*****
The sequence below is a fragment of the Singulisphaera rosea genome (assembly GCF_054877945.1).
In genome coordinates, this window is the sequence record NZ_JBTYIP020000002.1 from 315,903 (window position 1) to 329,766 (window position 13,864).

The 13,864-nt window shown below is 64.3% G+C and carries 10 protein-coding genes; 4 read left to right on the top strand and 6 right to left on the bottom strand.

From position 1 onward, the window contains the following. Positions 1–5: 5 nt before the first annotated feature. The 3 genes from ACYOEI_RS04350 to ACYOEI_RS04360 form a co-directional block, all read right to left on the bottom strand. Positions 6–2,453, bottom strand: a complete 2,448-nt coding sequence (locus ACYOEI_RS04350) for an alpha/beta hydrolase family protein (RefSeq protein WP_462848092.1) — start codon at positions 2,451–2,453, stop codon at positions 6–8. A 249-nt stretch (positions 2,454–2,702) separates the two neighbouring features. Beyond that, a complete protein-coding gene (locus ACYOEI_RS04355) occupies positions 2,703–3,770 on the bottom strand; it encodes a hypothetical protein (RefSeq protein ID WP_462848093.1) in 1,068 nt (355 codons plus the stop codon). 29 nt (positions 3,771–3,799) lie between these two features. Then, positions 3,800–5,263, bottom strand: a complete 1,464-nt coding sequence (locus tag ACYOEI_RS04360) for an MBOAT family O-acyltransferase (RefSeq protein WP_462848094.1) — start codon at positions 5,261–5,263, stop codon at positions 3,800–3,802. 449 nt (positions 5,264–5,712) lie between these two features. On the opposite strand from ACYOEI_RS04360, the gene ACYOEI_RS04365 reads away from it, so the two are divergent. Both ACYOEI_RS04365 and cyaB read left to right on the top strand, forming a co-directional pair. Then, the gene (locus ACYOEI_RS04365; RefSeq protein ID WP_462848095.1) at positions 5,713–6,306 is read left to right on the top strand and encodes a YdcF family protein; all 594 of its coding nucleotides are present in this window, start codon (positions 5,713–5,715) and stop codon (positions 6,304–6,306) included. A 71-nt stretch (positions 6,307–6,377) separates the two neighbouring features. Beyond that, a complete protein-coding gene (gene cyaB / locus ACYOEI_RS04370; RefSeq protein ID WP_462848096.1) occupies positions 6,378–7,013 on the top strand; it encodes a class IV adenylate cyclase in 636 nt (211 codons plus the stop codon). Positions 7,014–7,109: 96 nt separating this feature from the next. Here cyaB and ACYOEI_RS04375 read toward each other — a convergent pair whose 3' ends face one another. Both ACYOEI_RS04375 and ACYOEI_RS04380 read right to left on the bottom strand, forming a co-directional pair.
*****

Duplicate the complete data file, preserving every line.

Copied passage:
The sequence below is a fragment of the Singulisphaera rosea genome (assembly GCF_054877945.1).
In genome coordinates, this window is the sequence record NZ_JBTYIP020000002.1 from 315,903 (window position 1) to 329,766 (window position 13,864).

The 13,864-nt window shown below is 64.3% G+C and carries 10 protein-coding genes; 4 read left to right on the top strand and 6 right to left on the bottom strand.

From position 1 onward, the window contains the following. Positions 1–5: 5 nt before the first annotated feature. The 3 genes from ACYOEI_RS04350 to ACYOEI_RS04360 form a co-directional block, all read right to left on the bottom strand. Positions 6–2,453, bottom strand: a complete 2,448-nt coding sequence (locus ACYOEI_RS04350) for an alpha/beta hydrolase family protein (RefSeq protein WP_462848092.1) — start codon at positions 2,451–2,453, stop codon at positions 6–8. A 249-nt stretch (positions 2,454–2,702) separates the two neighbouring features. Beyond that, a complete protein-coding gene (locus ACYOEI_RS04355) occupies positions 2,703–3,770 on the bottom strand; it encodes a hypothetical protein (RefSeq protein ID WP_462848093.1) in 1,068 nt (355 codons plus the stop codon). 29 nt (positions 3,771–3,799) lie between these two features. Then, positions 3,800–5,263, bottom strand: a complete 1,464-nt coding sequence (locus tag ACYOEI_RS04360) for an MBOAT family O-acyltransferase (RefSeq protein WP_462848094.1) — start codon at positions 5,261–5,263, stop codon at positions 3,800–3,802. 449 nt (positions 5,264–5,712) lie between these two features. On the opposite strand from ACYOEI_RS04360, the gene ACYOEI_RS04365 reads away from it, so the two are divergent. Both ACYOEI_RS04365 and cyaB read left to right on the top strand, forming a co-directional pair. Then, the gene (locus ACYOEI_RS04365; RefSeq protein ID WP_462848095.1) at positions 5,713–6,306 is read left to right on the top strand and encodes a YdcF family protein; all 594 of its coding nucleotides are present in this window, start codon (positions 5,713–5,715) and stop codon (positions 6,304–6,306) included. A 71-nt stretch (positions 6,307–6,377) separates the two neighbouring features. Beyond that, a complete protein-coding gene (gene cyaB / locus ACYOEI_RS04370; RefSeq protein ID WP_462848096.1) occupies positions 6,378–7,013 on the top strand; it encodes a class IV adenylate cyclase in 636 nt (211 codons plus the stop codon). Positions 7,014–7,109: 96 nt separating this feature from the next. Here cyaB and ACYOEI_RS04375 read toward each other — a convergent pair whose 3' ends face one another. Both ACYOEI_RS04375 and ACYOEI_RS04380 read right to left on the bottom strand, forming a co-directional pair.